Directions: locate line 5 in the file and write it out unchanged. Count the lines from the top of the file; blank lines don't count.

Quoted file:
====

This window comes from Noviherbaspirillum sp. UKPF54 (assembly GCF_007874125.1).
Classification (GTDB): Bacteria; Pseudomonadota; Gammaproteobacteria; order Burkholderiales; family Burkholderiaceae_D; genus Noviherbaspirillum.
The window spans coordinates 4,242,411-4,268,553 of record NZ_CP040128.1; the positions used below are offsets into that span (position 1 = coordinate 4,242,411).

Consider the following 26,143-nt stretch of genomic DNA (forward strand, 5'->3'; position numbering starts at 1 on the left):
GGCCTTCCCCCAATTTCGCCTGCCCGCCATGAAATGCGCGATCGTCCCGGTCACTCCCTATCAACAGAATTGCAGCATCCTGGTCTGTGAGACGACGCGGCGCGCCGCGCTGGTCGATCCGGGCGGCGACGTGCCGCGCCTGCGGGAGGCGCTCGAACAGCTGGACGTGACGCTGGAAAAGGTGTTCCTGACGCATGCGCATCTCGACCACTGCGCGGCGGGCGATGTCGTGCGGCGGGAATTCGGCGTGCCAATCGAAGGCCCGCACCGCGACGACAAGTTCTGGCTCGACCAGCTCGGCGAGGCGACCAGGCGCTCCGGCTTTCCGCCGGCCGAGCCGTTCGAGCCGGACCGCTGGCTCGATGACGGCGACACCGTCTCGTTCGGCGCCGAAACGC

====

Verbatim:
GGCCTTCCCCCAATTTCGCCTGCCCGCCATGAAATGCGCGATCGTCCCGGTCACTCCCTATCAACAGAATTGCAGCATCCTGGTCTGTGAGACGACGCGGCGCGCCGCGCTGGTCGATCCGGGCGGCGACGTGCCGCGCCTGCGGGAGGCGCTCGAACAGCTGGACGTGACGCTGGAAAAGGTGTTCCTGACGCATGCGCATCTCGACCACTGCGCGGCGGGCGATGTCGTGCGGCGGGAATTCGGCGTGCCAATCGAAGGCCCGCACCGCGACGACAAGTTCTGGCTCGACCAGCTCGGCGAGGCGACCAGGCGCTCCGGCTTTCCGCCGGCCGAGCCGTTCGAGCCGGACCGCTGGCTCGATGACGGCGACACCGTCTCGTTCGGCGCCGAAACGC